In late August, the QTU contacted TAFE Queensland about its overtime policy, which provides that, for certain categories of employees (those at or above certain pay levels), compensation for overtime is only to be by TOIL. The certified agreement, however, specifies that teachers and tutors should be able to elect to be compensated by either payment of overtime or TOIL.
The policy is based on the provisions of Public Service Directive 07/13, which as a result of the transfer to a statutory authority no longer applies to TAFE Queensland employees. The QTU noted that while public service directives can over-ride industrial instruments, a policy cannot. Therefore, the QTU requested that TAFE Queensland withdraw the provisions, as they were inconsistent and inferior to those provided in the certified agreement.
A similar situation occurred in relation to Central Queensland University (CQU), which had imported the public service directive provisions into its HR policies for staff transferring over from Central Queensland Institute of TAFE. When CQU was approached by the QTU/AEU, it agreed to withdraw the policy and rely on the certified agreement.
TAFE Queensland, on the other hand, defended the provisions in its policy and indicated that it intended to continue to rely on them (the policy allows for some exemptions based on a “business case” be made to allow payment of overtime).
In early September, the QTU notified a dispute to the Industrial Relations Commission and a conciliation conference was held on 11 September.
The outcome of the conference was that the parties agreed that TAFE Queensland policy cannot over-ride an industrial instrument to the extent that the policy offers inferior conditions. The parties disagreed, however, whether the provisions of the TAFE Queensland policy relating to “hours and overtime” are inconsistent with and inferior to the provisions in the certified agreement. These conflicting positions would have to be tested in relation to a specific case in which an employee has alleged that he/she has been treated less favourably using the dispute resolution procedures set out in the certified agreement and, if necessary, would have to be referred to the Commission.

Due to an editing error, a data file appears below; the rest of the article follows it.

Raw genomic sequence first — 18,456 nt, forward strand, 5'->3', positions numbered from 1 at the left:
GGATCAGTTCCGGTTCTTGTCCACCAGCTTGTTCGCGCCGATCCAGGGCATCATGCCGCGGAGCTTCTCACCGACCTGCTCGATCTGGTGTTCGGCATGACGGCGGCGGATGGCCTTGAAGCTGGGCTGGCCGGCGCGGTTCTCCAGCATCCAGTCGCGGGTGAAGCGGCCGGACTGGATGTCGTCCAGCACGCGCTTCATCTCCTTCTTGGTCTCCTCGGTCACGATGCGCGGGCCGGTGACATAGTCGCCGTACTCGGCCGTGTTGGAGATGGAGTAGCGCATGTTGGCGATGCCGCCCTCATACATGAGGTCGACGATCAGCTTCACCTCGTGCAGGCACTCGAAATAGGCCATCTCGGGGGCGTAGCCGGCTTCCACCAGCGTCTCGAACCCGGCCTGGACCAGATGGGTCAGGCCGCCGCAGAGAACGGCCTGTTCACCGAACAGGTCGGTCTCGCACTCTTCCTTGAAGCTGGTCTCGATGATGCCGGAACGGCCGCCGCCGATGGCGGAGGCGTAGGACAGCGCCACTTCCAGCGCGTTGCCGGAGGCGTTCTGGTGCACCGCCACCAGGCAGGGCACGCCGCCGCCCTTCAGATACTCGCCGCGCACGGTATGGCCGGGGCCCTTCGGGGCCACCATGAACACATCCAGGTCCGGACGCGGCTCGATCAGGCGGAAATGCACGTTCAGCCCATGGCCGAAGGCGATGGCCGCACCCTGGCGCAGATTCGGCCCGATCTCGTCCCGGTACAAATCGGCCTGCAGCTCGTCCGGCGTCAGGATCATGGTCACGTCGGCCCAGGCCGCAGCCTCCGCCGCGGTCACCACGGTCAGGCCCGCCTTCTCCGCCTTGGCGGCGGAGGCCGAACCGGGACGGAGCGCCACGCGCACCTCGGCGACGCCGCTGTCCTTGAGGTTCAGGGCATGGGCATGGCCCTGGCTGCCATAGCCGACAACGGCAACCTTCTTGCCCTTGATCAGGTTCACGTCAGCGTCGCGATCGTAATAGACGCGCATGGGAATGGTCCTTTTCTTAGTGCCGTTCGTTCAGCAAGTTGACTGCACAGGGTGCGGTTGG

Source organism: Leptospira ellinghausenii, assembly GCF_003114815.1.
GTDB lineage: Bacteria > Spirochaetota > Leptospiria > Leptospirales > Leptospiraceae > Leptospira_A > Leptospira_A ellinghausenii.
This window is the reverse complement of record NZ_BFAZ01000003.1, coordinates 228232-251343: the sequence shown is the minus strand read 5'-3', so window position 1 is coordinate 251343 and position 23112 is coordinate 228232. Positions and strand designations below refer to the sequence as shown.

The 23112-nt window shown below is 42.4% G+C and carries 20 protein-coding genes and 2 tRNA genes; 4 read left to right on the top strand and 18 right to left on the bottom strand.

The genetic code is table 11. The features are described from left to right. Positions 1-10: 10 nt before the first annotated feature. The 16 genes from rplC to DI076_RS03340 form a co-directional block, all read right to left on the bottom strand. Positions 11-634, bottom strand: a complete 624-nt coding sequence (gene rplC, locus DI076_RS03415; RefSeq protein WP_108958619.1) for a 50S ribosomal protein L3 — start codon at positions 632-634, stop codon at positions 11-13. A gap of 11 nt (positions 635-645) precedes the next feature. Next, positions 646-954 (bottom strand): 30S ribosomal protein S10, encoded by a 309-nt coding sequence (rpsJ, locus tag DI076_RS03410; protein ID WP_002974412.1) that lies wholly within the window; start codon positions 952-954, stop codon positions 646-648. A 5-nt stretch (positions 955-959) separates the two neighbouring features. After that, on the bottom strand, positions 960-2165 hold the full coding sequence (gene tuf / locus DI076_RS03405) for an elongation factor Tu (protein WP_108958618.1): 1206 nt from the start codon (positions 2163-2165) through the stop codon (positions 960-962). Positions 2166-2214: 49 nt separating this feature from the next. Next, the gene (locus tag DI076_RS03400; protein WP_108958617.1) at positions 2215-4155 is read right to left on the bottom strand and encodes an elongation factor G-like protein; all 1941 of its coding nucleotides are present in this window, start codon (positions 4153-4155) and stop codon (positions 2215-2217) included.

TAFE Queensland argued that it was reasonable for it to insist on TOIL-only overtime where the overtime work does not generate sufficient income to pay overtime, and unreasonable of the Union or employee to insist otherwise. Further, TAFE Queensland argues that its policy does not offend the provisions of the certified agreement, in that:
- all employees who undertake overtime on a TOIL-only basis “agree” to accept overtime on this basis
- employees who refuse to undertake overtime on this basis will not be engaged to undertake overtime, so the issue of compensation does not arise.
Ominously, TAFE Queensland warned that where employees refused to accept overtime on a TOIL-only basis, the employees should consider the potential impact on their continuing employment of the institute withdrawing the course.
TAFE Queensland has acknowledged that its policy cannot over-ride the provisions in the certified agreement. The provisions in its policy are clearly inferior to those in the certified agreement. Yet, it has defended them using spurious arguments and a hint of intimidation.
QTU advice – compensation for overtime
- QTU members who are asked to undertake overtime, and who wish to be compensated by an overtime payment, should request to be paid overtime and record the response (e.g. the offer of overtime is withdrawn; they are told it is TOIL-only).
- Members who work or have worked overtime on a TOIL-only basis, but would prefer to receive overtime pay should contact their LCC and the QTU indicating:
- that this is the case and providing examples of what happened when they requested overtime
- whether they would be prepared, at some time in the future, to be identified and/or to raise the issue as a grievance.